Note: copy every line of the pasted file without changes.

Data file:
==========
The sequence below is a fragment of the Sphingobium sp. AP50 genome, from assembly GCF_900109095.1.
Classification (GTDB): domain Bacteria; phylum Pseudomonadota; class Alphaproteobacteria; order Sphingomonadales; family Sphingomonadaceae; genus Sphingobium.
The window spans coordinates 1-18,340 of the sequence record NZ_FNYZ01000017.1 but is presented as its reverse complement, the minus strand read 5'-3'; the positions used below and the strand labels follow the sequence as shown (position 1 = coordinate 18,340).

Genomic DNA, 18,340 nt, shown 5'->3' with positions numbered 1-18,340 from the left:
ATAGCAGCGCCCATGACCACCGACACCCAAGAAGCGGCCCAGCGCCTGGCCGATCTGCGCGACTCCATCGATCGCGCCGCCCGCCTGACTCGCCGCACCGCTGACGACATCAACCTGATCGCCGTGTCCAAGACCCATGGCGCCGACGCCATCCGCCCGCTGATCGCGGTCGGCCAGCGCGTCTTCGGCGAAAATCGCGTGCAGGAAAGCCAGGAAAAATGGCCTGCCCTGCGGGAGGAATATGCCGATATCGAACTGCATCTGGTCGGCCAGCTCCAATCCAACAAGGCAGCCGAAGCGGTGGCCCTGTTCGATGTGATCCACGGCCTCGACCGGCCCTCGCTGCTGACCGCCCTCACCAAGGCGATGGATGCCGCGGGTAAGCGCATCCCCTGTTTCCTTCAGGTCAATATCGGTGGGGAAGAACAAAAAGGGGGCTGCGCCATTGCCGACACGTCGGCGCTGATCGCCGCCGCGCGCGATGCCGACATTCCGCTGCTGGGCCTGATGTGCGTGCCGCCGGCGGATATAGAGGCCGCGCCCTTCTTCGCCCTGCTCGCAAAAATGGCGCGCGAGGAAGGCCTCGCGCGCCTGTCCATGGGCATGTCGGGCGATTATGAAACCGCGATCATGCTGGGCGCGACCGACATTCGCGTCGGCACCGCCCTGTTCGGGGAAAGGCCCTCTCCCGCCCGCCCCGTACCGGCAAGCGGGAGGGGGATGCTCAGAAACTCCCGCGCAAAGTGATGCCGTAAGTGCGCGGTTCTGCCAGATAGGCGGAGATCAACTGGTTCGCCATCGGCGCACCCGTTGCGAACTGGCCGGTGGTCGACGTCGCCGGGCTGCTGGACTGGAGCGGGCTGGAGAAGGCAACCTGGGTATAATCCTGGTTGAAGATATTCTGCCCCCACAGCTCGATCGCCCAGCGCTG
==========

The sequence below is a fragment of the Sphingobium sp. AP50 genome, from assembly GCF_900109095.1.
Classification (GTDB): domain Bacteria; phylum Pseudomonadota; class Alphaproteobacteria; order Sphingomonadales; family Sphingomonadaceae; genus Sphingobium.
The window spans coordinates 1-18,340 of the sequence record NZ_FNYZ01000017.1 but is presented as its reverse complement, the minus strand read 5'-3'; the positions used below and the strand labels follow the sequence as shown (position 1 = coordinate 18,340).

Genomic DNA, 18,340 nt, shown 5'->3' with positions numbered 1-18,340 from the left:
ATAGCAGCGCCCATGACCACCGACACCCAAGAAGCGGCCCAGCGCCTGGCCGATCTGCGCGACTCCATCGATCGCGCCGCCCGCCTGACTCGCCGCACCGCTGACGACATCAACCTGATCGCCGTGTCCAAGACCCATGGCGCCGACGCCATCCGCCCGCTGATCGCGGTCGGCCAGCGCGTCTTCGGCGAAAATCGCGTGCAGGAAAGCCAGGAAAAATGGCCTGCCCTGCGGGAGGAATATGCCGATATCGAACTGCATCTGGTCGGCCAGCTCCAATCCAACAAGGCAGCCGAAGCGGTGGCCCTGTTCGATGTGATCCACGGCCTCGACCGGCCCTCGCTGCTGACCGCCCTCACCAAGGCGATGGATGCCGCGGGTAAGCGCATCCCCTGTTTCCTTCAGGTCAATATCGGTGGGGAAGAACAAAAAGGGGGCTGCGCCATTGCCGACACGTCGGCGCTGATCGCCGCCGCGCGCGATGCCGACATTCCGCTGCTGGGCCTGATGTGCGTGCCGCCGGCGGATATAGAGGCCGCGCCCTTCTTCGCCCTGCTCGCAAAAATGGCGCGCGAGGAAGGCCTCGCGCGCCTGTCCATGGGCATGTCGGGCGATTATGAAACCGCGATCATGCTGGGCGCGACCGACATTCGCGTCGGCACCGCCCTGTTCGGGGAAAGGCCCTCTCCCGCCCGCCCCGTACCGGCAAGCGGGAGGGGGATGCTCAGAAACTCCCGCGCAAAGTGATGCCGTAAGTGCGCGGTTCTGCCAGATAGGCGGAGATCAACTGGTTCGCCATCGGCGCACCCGTTGCGAACTGGCCGGTGGTCGACGTCGCCGGGCTGCTGGACTGGAGCGGGCTGGAGAAGGCAACCTGGGTATAATCCTGGTTGAAGATATTCTGCCCCCACAGCTCGATCGCCCAGCGCTG